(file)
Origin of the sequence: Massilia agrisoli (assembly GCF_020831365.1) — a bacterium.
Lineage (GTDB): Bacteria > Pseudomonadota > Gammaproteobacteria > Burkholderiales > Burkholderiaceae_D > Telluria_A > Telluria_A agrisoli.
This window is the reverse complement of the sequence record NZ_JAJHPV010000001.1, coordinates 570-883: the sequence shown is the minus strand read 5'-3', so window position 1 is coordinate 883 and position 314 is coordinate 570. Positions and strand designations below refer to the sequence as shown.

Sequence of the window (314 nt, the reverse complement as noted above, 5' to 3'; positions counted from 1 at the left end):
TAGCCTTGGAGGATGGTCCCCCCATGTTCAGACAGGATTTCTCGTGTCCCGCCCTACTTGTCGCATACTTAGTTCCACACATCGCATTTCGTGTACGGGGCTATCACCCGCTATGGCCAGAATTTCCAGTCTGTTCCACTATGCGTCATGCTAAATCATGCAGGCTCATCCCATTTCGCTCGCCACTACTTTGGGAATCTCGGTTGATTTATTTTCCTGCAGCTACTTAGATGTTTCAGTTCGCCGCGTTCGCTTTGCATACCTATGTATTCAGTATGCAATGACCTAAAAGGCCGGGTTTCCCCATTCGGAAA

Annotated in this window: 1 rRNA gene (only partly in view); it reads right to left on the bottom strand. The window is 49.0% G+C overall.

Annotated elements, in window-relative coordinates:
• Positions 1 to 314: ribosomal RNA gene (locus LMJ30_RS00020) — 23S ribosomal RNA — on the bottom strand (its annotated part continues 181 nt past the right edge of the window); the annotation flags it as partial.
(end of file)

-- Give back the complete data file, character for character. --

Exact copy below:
Origin of the sequence: Massilia agrisoli (assembly GCF_020831365.1) — a bacterium.
Lineage (GTDB): Bacteria > Pseudomonadota > Gammaproteobacteria > Burkholderiales > Burkholderiaceae_D > Telluria_A > Telluria_A agrisoli.
This window is the reverse complement of the sequence record NZ_JAJHPV010000001.1, coordinates 570-883: the sequence shown is the minus strand read 5'-3', so window position 1 is coordinate 883 and position 314 is coordinate 570. Positions and strand designations below refer to the sequence as shown.

Sequence of the window (314 nt, the reverse complement as noted above, 5' to 3'; positions counted from 1 at the left end):
TAGCCTTGGAGGATGGTCCCCCCATGTTCAGACAGGATTTCTCGTGTCCCGCCCTACTTGTCGCATACTTAGTTCCACACATCGCATTTCGTGTACGGGGCTATCACCCGCTATGGCCAGAATTTCCAGTCTGTTCCACTATGCGTCATGCTAAATCATGCAGGCTCATCCCATTTCGCTCGCCACTACTTTGGGAATCTCGGTTGATTTATTTTCCTGCAGCTACTTAGATGTTTCAGTTCGCCGCGTTCGCTTTGCATACCTATGTATTCAGTATGCAATGACCTAAAAGGCCGGGTTTCCCCATTCGGAAA

Annotated in this window: 1 rRNA gene (only partly in view); it reads right to left on the bottom strand. The window is 49.0% G+C overall.

Annotated elements, in window-relative coordinates:
• Positions 1 to 314: ribosomal RNA gene (locus LMJ30_RS00020) — 23S ribosomal RNA — on the bottom strand (its annotated part continues 181 nt past the right edge of the window); the annotation flags it as partial.